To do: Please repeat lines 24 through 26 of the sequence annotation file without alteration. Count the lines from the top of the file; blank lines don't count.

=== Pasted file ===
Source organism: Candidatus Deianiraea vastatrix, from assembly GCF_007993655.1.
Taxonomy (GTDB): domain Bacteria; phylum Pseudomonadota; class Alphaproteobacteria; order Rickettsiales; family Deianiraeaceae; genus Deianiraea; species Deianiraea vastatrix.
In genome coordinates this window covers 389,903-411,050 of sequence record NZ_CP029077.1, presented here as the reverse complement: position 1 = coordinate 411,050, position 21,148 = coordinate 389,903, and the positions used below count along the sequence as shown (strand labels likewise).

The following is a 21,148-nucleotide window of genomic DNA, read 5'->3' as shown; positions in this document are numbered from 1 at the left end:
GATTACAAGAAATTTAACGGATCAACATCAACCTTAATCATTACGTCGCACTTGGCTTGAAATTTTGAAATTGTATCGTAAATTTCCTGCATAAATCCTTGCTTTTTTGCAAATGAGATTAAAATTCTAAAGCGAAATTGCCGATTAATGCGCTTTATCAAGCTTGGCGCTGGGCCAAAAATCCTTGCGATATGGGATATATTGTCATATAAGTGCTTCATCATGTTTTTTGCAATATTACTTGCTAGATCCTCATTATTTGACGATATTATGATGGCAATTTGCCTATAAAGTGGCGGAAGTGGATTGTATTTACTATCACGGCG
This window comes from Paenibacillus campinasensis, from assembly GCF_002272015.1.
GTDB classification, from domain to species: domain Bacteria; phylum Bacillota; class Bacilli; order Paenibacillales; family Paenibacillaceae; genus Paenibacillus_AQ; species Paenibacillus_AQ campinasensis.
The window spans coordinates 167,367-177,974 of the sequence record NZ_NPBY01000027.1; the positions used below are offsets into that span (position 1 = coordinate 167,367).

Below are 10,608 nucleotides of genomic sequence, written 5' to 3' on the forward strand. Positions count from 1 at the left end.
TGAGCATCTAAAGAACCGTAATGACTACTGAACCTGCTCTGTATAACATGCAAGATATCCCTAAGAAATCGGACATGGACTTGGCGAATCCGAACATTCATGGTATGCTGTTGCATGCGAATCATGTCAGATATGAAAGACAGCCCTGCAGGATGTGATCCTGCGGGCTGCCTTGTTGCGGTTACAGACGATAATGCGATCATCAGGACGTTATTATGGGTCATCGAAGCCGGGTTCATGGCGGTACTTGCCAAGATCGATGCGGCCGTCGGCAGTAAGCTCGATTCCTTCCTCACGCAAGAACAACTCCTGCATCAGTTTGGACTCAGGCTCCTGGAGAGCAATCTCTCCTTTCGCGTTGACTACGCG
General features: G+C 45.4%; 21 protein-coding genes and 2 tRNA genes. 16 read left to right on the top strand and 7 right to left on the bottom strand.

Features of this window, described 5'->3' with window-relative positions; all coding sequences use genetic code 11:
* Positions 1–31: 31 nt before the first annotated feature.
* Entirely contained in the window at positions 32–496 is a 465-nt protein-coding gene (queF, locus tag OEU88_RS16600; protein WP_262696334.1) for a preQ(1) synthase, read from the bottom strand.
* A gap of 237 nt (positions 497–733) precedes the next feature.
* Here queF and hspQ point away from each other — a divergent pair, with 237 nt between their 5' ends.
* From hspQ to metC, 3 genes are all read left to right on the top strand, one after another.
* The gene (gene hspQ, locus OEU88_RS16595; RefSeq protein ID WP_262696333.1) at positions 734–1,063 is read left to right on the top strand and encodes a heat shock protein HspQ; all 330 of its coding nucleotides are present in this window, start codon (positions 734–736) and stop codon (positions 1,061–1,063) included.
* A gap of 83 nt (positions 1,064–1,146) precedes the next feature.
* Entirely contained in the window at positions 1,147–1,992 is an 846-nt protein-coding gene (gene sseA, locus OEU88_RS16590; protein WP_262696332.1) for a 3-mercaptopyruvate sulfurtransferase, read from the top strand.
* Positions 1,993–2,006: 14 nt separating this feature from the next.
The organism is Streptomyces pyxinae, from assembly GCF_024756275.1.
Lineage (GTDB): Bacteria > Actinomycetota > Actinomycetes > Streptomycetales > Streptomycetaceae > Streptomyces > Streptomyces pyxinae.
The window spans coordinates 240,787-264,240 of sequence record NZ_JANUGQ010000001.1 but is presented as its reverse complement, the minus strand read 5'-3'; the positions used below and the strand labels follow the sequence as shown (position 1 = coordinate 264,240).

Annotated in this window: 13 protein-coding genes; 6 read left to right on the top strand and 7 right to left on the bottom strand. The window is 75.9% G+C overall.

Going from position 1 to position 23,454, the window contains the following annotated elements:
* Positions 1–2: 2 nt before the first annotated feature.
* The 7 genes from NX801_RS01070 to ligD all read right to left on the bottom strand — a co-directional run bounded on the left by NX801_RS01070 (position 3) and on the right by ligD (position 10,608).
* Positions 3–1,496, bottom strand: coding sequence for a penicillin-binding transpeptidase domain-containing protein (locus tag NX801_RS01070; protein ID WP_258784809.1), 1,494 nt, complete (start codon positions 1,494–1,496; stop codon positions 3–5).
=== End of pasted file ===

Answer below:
The window spans coordinates 240,787-264,240 of sequence record NZ_JANUGQ010000001.1 but is presented as its reverse complement, the minus strand read 5'-3'; the positions used below and the strand labels follow the sequence as shown (position 1 = coordinate 264,240).

Annotated in this window: 13 protein-coding genes; 6 read left to right on the top strand and 7 right to left on the bottom strand. The window is 75.9% G+C overall.

Going from position 1 to position 23,454, the window contains the following annotated elements: